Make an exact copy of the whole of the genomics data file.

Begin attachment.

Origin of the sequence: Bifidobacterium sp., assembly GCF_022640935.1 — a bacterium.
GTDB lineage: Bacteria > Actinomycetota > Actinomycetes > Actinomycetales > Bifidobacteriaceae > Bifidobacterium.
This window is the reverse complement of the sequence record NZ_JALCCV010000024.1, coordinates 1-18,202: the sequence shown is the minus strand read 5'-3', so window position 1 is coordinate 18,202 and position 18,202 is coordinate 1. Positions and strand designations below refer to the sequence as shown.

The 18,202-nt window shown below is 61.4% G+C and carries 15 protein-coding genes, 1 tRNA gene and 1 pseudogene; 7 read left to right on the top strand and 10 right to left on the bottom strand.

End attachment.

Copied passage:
Origin of the sequence: Bifidobacterium sp., assembly GCF_022640935.1 — a bacterium.
GTDB lineage: Bacteria > Actinomycetota > Actinomycetes > Actinomycetales > Bifidobacteriaceae > Bifidobacterium.
This window is the reverse complement of the sequence record NZ_JALCCV010000024.1, coordinates 1-18,202: the sequence shown is the minus strand read 5'-3', so window position 1 is coordinate 18,202 and position 18,202 is coordinate 1. Positions and strand designations below refer to the sequence as shown.

The 18,202-nt window shown below is 61.4% G+C and carries 15 protein-coding genes, 1 tRNA gene and 1 pseudogene; 7 read left to right on the top strand and 10 right to left on the bottom strand.